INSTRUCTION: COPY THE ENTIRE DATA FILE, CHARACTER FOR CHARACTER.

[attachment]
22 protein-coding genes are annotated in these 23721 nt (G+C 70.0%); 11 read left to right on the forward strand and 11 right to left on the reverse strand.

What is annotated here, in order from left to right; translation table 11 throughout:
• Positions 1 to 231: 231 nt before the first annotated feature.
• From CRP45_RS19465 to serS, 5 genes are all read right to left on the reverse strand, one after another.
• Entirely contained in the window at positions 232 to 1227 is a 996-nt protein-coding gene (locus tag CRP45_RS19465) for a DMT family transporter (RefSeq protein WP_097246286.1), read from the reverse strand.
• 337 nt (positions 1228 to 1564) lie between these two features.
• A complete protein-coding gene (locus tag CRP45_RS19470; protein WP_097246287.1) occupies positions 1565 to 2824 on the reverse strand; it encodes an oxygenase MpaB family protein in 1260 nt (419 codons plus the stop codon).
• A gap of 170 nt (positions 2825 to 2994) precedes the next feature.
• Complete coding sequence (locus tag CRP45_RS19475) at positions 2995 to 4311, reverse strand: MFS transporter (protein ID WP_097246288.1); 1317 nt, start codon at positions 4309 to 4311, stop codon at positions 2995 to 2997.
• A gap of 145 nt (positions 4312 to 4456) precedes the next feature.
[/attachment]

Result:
22 protein-coding genes are annotated in these 23721 nt (G+C 70.0%); 11 read left to right on the forward strand and 11 right to left on the reverse strand.

What is annotated here, in order from left to right; translation table 11 throughout:
• Positions 1 to 231: 231 nt before the first annotated feature.
• From CRP45_RS19465 to serS, 5 genes are all read right to left on the reverse strand, one after another.
• Entirely contained in the window at positions 232 to 1227 is a 996-nt protein-coding gene (locus tag CRP45_RS19465) for a DMT family transporter (RefSeq protein WP_097246286.1), read from the reverse strand.
• 337 nt (positions 1228 to 1564) lie between these two features.
• A complete protein-coding gene (locus tag CRP45_RS19470; protein WP_097246287.1) occupies positions 1565 to 2824 on the reverse strand; it encodes an oxygenase MpaB family protein in 1260 nt (419 codons plus the stop codon).
• A gap of 170 nt (positions 2825 to 2994) precedes the next feature.
• Complete coding sequence (locus tag CRP45_RS19475) at positions 2995 to 4311, reverse strand: MFS transporter (protein ID WP_097246288.1); 1317 nt, start codon at positions 4309 to 4311, stop codon at positions 2995 to 2997.
• A gap of 145 nt (positions 4312 to 4456) precedes the next feature.